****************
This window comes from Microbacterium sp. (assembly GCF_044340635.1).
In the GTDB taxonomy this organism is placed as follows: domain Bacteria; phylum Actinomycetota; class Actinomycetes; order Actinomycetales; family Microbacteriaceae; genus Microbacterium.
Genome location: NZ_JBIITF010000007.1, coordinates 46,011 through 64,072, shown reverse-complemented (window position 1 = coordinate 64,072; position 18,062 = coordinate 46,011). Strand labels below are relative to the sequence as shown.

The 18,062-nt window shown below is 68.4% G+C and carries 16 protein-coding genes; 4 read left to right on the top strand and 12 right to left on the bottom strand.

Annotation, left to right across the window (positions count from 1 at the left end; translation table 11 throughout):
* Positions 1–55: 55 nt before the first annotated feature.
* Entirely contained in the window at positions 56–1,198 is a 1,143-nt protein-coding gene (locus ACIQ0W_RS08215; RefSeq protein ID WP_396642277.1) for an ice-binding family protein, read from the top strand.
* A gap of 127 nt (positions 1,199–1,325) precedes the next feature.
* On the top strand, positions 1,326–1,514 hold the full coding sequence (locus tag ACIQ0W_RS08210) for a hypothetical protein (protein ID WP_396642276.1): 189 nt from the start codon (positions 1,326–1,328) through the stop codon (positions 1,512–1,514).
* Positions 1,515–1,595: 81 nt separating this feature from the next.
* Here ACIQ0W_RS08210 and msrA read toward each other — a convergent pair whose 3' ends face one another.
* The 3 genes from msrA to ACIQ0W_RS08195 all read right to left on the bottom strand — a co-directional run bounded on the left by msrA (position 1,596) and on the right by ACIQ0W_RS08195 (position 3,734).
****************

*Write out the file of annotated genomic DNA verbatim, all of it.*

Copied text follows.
This window comes from Microbacterium sp. (assembly GCF_044340635.1).
In the GTDB taxonomy this organism is placed as follows: domain Bacteria; phylum Actinomycetota; class Actinomycetes; order Actinomycetales; family Microbacteriaceae; genus Microbacterium.
Genome location: NZ_JBIITF010000007.1, coordinates 46,011 through 64,072, shown reverse-complemented (window position 1 = coordinate 64,072; position 18,062 = coordinate 46,011). Strand labels below are relative to the sequence as shown.

The 18,062-nt window shown below is 68.4% G+C and carries 16 protein-coding genes; 4 read left to right on the top strand and 12 right to left on the bottom strand.

Annotation, left to right across the window (positions count from 1 at the left end; translation table 11 throughout):
* Positions 1–55: 55 nt before the first annotated feature.
* Entirely contained in the window at positions 56–1,198 is a 1,143-nt protein-coding gene (locus ACIQ0W_RS08215; RefSeq protein ID WP_396642277.1) for an ice-binding family protein, read from the top strand.
* A gap of 127 nt (positions 1,199–1,325) precedes the next feature.
* On the top strand, positions 1,326–1,514 hold the full coding sequence (locus tag ACIQ0W_RS08210) for a hypothetical protein (protein ID WP_396642276.1): 189 nt from the start codon (positions 1,326–1,328) through the stop codon (positions 1,512–1,514).
* Positions 1,515–1,595: 81 nt separating this feature from the next.
* Here ACIQ0W_RS08210 and msrA read toward each other — a convergent pair whose 3' ends face one another.
* The 3 genes from msrA to ACIQ0W_RS08195 all read right to left on the bottom strand — a co-directional run bounded on the left by msrA (position 1,596) and on the right by ACIQ0W_RS08195 (position 3,734).